National Fisherman

STONINGTON, Maine — There are two major, recurring expenditures for the lobstermen who work Maine's coast: fuel and bait.

Bait is the more expensive of the two, but that's a bit misleading, as fuel is a factor in bait costs. It's caught on boats that use diesel, and often shipped by the same before it gets to the lobstermen who will use it.

So it's the price of fuel that's on the forefront of most fishermen's minds when they consider ways they could save money — an ever-present question, especially with lobster prices staying low this year despite supply returning to normal after last summer's record glut.

"If fuel prices get much higher, we're gonna have to go to sailboats," said Mark Brewer, a lobsterman in Boothbay. "If there was an electric boat I could plug in at night, then go lobstering all day, I'd go for that."

Electric it's not, but a team from Penobscot East Resource Center and Maine Maritime Academy have successfully tested a new boat design they say will increase fuel efficiency by 20 to 25 percent.

The boat utilizes a three-hull, or "trimaran," design to cut down on drag. There's a lot of physics and naval engineering at play here, but Doug Read — a naval architect and professor at Maine Maritime Academy, who was contracted by PERC to design and test the boat — said it can be understood pretty simply by imagining a boat's wake.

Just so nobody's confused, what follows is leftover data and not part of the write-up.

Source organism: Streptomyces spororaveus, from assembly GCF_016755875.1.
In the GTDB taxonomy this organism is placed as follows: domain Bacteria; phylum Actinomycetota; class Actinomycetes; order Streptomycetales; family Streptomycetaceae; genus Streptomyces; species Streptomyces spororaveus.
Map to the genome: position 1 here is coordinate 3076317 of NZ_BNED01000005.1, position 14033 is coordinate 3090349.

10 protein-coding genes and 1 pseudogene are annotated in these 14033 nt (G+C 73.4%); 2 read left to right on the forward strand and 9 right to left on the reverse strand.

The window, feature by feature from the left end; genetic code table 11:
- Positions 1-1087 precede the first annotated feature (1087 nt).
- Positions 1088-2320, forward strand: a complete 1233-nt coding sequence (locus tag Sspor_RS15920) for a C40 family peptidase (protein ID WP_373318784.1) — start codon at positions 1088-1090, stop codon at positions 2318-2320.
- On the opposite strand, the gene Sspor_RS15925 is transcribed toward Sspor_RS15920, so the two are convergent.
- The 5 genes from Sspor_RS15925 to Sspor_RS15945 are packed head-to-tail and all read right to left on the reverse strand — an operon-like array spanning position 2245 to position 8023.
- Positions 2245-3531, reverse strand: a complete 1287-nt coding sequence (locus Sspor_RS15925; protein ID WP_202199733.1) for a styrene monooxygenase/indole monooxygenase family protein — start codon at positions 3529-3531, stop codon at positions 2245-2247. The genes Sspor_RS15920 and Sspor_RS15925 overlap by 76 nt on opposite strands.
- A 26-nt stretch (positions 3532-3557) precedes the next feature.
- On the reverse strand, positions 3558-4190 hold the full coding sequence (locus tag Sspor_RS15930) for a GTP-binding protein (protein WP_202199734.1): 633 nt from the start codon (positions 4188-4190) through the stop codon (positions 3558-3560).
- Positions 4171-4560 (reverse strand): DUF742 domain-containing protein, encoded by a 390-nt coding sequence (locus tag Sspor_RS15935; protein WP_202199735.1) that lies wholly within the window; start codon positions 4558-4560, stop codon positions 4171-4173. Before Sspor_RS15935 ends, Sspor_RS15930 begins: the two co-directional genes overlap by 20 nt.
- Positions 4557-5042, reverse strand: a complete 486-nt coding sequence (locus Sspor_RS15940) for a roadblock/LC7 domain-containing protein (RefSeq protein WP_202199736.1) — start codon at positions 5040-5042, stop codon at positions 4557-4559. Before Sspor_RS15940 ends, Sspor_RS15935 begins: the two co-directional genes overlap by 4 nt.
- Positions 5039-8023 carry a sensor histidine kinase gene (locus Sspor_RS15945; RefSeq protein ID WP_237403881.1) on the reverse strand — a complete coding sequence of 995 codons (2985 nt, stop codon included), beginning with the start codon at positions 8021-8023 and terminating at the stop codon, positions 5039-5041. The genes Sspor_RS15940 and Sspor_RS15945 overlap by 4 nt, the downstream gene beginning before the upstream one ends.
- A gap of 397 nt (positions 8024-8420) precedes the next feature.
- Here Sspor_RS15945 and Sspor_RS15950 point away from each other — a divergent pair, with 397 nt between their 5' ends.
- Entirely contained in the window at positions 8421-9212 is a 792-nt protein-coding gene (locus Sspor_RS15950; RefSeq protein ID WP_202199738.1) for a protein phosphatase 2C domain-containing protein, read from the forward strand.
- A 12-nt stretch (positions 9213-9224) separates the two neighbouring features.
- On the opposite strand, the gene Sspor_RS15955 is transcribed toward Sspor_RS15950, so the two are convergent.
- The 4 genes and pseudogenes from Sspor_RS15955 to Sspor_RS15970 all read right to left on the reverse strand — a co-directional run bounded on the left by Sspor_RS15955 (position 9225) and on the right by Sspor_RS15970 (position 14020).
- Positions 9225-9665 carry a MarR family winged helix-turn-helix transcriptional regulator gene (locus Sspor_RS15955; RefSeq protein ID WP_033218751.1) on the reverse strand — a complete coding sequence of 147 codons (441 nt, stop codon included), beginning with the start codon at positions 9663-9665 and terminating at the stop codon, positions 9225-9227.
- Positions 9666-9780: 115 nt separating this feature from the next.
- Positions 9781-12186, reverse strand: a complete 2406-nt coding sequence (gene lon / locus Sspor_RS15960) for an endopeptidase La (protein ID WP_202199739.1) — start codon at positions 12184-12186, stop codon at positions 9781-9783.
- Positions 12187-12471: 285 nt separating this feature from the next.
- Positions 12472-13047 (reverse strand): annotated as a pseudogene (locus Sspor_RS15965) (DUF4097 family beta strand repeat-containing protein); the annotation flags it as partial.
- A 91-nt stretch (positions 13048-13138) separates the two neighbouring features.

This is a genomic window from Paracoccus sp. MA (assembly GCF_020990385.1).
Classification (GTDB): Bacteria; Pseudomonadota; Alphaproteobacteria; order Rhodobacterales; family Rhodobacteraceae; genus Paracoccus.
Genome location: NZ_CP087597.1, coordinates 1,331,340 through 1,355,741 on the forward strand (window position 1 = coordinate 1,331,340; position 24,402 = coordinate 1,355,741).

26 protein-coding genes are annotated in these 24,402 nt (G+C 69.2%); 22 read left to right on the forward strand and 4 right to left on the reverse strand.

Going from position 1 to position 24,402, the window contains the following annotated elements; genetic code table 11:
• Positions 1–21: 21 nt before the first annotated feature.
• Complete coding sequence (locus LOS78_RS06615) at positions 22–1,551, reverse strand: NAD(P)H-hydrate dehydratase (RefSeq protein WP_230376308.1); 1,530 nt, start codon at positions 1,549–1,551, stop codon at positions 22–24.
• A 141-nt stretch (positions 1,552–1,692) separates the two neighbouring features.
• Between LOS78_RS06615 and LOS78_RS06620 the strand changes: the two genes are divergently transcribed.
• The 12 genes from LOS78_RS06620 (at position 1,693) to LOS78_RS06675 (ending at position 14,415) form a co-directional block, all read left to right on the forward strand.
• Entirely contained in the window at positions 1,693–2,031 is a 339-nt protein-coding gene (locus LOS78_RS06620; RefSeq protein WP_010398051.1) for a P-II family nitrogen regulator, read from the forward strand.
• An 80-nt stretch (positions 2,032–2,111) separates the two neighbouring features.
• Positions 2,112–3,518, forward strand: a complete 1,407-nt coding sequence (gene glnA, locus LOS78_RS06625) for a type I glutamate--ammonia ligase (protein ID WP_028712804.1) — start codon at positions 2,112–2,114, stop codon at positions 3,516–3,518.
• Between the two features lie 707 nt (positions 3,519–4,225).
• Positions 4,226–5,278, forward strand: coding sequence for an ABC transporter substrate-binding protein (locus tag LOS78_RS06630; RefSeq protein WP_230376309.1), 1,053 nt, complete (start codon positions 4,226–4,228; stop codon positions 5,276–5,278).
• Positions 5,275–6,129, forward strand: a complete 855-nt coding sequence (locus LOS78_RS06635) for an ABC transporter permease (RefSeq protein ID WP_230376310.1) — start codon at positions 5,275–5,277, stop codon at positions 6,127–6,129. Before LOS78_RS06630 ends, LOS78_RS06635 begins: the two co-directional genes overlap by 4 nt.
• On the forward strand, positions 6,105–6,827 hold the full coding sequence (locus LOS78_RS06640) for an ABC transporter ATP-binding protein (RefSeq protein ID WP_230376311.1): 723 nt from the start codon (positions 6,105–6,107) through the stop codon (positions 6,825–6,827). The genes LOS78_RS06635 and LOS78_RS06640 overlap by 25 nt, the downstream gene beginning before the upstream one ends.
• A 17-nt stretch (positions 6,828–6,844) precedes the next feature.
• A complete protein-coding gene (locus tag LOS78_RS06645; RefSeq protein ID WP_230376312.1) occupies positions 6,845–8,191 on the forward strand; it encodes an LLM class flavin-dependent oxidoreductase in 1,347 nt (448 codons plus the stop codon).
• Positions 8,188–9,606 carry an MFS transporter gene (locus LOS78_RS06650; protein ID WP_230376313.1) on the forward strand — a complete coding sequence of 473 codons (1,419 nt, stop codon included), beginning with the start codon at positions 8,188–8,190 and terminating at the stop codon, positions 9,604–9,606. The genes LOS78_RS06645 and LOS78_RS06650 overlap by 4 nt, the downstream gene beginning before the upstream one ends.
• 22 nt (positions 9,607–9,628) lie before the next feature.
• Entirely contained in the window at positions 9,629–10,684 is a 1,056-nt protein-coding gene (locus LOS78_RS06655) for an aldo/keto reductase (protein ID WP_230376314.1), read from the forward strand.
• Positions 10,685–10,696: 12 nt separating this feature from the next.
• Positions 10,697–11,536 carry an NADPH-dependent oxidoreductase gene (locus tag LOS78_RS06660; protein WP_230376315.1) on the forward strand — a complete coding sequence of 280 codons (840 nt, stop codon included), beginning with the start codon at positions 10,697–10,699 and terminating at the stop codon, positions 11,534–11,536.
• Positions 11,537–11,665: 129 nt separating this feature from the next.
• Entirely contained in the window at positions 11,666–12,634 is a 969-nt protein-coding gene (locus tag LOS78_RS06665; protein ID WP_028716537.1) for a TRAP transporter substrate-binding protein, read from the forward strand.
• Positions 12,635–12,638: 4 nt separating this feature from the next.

"If you picture the wake a boat leaves, the waves trailing behind it, up to half of your engine is dedicated to the energy to make those waves," he said. "The way the trimaran saves fuel is by drastically reducing the proportion of energy your spending on making those waves."

Read the full story at Bangor Daily News>>

National Fisherman Live

National Fisherman Live: 4/22/14

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Brian Rothschild of the Center for Sustainable Fisheries on revisions to the Magnuson-Stevens Act.

Inside the Industry

The South Atlantic Fishery Management Council is currently soliciting applicants for open advisory panel seats as well as applications from scientists interested in serving on its Scientific and Statistical Committee.

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The North Carolina Fisheries Association (NCFA), a nonprofit trade association representing commercial fishermen, seafood dealers and processors, recently announced a new leadership team. Incorporated in 1952, its administrative office is in Bayboro, N.C.

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